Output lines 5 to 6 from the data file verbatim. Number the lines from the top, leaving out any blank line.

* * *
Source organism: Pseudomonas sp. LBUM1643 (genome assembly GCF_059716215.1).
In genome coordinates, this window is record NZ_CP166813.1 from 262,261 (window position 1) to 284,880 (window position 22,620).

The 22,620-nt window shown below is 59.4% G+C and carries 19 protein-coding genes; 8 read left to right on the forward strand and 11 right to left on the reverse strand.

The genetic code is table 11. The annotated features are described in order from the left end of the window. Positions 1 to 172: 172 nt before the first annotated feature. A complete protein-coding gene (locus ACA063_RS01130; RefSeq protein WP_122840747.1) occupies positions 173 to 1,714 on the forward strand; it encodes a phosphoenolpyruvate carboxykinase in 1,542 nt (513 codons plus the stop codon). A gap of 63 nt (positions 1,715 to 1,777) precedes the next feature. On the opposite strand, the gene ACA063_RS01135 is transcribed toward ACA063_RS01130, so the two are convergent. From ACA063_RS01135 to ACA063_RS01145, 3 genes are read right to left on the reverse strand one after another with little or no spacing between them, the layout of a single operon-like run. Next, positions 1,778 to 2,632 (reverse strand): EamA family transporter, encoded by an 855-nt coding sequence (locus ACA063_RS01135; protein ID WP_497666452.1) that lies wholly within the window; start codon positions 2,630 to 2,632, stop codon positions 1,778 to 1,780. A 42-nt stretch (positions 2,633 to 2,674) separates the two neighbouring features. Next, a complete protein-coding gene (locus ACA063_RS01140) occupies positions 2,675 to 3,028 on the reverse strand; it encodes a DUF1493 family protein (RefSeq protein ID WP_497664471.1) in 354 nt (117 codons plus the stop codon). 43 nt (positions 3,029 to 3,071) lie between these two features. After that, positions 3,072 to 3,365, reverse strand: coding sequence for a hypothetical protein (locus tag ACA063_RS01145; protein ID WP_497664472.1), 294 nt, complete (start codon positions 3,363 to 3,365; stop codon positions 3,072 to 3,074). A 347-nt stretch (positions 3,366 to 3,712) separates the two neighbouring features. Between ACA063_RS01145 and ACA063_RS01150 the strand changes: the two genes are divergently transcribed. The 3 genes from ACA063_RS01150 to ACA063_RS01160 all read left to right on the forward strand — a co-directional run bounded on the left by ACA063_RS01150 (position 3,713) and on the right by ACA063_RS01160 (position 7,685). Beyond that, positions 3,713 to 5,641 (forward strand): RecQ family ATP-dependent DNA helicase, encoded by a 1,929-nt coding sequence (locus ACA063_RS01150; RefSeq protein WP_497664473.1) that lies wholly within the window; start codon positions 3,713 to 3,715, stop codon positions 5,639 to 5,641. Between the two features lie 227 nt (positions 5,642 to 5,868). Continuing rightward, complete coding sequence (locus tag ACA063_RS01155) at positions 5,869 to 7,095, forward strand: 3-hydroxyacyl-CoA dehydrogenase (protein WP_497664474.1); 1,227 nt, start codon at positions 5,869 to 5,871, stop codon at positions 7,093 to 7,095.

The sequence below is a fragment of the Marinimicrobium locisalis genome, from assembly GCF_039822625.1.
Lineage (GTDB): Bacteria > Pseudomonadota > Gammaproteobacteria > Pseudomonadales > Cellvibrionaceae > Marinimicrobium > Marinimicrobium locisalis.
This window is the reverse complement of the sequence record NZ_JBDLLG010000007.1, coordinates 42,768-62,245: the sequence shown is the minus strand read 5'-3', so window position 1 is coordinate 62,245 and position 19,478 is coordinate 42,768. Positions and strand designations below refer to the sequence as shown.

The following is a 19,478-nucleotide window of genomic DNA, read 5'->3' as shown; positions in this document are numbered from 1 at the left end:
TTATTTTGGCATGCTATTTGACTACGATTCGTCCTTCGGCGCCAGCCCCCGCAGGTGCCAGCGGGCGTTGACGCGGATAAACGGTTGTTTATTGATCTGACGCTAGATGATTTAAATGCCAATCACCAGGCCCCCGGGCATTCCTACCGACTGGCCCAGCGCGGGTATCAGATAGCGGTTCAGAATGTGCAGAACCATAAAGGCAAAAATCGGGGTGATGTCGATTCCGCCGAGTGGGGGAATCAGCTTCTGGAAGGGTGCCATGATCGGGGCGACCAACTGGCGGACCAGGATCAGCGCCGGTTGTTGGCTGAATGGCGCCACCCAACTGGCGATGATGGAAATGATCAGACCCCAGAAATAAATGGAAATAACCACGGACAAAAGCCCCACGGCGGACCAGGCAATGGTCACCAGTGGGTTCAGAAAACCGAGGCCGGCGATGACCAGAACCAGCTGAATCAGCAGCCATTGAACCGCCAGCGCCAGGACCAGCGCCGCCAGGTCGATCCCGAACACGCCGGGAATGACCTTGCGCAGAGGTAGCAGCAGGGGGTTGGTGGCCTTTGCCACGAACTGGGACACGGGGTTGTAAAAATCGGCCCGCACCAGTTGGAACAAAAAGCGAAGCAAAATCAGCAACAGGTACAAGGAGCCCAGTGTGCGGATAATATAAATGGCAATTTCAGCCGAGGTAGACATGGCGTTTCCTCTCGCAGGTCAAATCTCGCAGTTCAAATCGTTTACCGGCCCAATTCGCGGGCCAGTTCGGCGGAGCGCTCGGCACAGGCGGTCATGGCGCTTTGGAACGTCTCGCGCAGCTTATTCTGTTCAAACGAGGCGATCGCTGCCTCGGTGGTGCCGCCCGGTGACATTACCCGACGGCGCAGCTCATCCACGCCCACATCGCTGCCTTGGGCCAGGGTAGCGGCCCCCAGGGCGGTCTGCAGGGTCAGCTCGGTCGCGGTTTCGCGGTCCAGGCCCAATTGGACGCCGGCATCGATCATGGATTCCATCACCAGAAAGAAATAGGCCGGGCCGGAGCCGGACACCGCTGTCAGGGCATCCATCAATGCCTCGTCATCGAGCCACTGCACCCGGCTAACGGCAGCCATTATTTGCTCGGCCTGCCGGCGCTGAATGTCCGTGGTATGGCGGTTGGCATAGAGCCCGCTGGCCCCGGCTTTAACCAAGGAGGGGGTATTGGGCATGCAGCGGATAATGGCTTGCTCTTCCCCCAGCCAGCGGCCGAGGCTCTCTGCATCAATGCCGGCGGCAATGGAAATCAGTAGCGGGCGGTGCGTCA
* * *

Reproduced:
The sequence below is a fragment of the Marinimicrobium locisalis genome, from assembly GCF_039822625.1.
Lineage (GTDB): Bacteria > Pseudomonadota > Gammaproteobacteria > Pseudomonadales > Cellvibrionaceae > Marinimicrobium > Marinimicrobium locisalis.